Are AI tools dangerous?
Many freelance writers are using chatbots like ChatGPT, but they’re uncertain about the process. Are artificial intelligence apps “safe”?
I’ve had many questions about using tools like ChatGPT, Bard, and others in a writing business.
Let’s look at common dangers, and how to avoid them.
Common artificial intelligence dangers to avoid if you’re a freelance writer
The most common dangers to be aware of, and to avoid, are:
- Indemnity clauses in contracts.
- Plagiarism: who owns the copyright of generated content?
- Privacy: your own, and your clients’.
- A lack of transparency.
Let’s look at them in a little more detail.
1. The big danger: indemnity clauses in freelance writing contracts
Important: I am not a legal professional. If you’re concerned about anything in a contract, contact someone who is a professional for advice before you sign.
Firstly, be aware of the dangers of indemnity clauses:
If you are working under an indemnification provision, you could be held financially responsible for any lawsuits brought due to your article’s content.
Indemnity clauses can be a real biggie, because so much is uncertain about AI, and things like plagiarism.
2. The hazards of plagiarism: who owns AI-generated content?
Copyright law is based around a general principle that only content created by human beings can be protected.
In my understanding (again, not a lawyer), copyright can be claimed if there is:
- A creator.
- A fixed form of a creation.
That said, anyone can sue anyone for anything at any time. Please be aware of this. I wouldn’t use any AI-generated content as-is. This isn’t a hardship—use ChatGPT etc as a tool, like Google search, in your writing business, and be aware of privacy concerns.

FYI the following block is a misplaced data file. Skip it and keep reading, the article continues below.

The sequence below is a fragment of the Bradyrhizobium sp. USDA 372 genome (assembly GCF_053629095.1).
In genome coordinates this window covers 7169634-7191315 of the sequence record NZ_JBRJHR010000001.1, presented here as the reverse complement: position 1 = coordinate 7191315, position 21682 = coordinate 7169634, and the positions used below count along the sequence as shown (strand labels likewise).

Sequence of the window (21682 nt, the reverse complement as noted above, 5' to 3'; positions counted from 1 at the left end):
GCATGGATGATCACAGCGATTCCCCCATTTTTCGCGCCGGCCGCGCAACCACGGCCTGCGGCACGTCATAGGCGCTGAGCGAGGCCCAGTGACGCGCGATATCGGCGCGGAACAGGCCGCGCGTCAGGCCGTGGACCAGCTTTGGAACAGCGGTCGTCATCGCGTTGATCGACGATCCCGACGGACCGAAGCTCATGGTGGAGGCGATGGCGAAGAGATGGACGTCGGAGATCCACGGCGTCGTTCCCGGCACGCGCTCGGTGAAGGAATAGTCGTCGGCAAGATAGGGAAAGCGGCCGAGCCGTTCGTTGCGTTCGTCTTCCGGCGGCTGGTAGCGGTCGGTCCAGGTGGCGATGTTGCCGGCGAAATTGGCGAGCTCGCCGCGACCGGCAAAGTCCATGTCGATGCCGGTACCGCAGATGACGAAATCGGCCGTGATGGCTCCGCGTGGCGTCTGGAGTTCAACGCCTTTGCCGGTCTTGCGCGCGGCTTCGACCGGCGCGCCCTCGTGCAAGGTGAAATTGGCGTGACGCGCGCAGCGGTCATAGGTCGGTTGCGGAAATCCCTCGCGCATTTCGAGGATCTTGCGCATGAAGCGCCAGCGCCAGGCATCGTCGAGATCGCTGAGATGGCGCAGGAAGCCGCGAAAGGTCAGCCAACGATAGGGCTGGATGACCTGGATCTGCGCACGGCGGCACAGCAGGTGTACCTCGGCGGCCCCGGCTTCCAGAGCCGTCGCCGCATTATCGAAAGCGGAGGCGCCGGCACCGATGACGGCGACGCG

3. Privacy and AI: keep client (and your own) info safe
Please don’t include any of your personal data when using AI, or a client’s personal data. Don’t include anything which you wouldn’t include on your website, or in your social media profiles.
Be especially wary with any client material, because much will be proprietary. Never dump a client document into an app, because you have no idea where the material will end up, or who has access to it.
Sadly even lawyers are misusing AI by dumping client information into a chatbot, according to Forbes.
Big tip: you’re ultimately responsible for your own actions. So, if a client asks you to do something and you’re concerned, tell the client about your concerns.
Essential: be transparent in your use of artificial intelligence.
4. Be transparent: cite AI as needed
I suggest that you’re always up-front when you use an AI tool, either in your published materials, in client work, or even in proposals.
In my own writing and marketing, when I research something using artificial intelligence, I always cite the research as “ChatGPT” or “Bard”, or whatever, with the date. This is for my own peace of mind.
It’s advisable to mark the materials, so you know, even months and years later, what you created using AI, and what’s your own words.
When I include my own words amongst research materials in apps like Obsidian and Logseq for example, I always mark my own content with “me” or even my full name and copyright info, so that I know which thoughts and words are mine.
Recently a friend said he’d been called out for using AI in some material he’d sent his client. He was adamant he hadn’t used an AI app—and that’s the problem with current AI-detectors: false positives.
Cite your use of AI clearly, so that you’re transparent, and can respond to any comments with confidence. Here’s a good source on citing AI tools using APA and other styles.
Use artificial intelligence tools with confidence
Once you’re aware of the problems, please put safeguards in place, so that you can use AI tools with confidence.
And as always: have fun. 🙂
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Copywriter and marketing pro Angela Booth maintains a busy copywriting and ghostwriting practice. Fascinated by online marketing, she wrote one of the first business books for internet marketing, published by Allen & Unwin. She’s been an enthusiastic blogger since the late 1990s.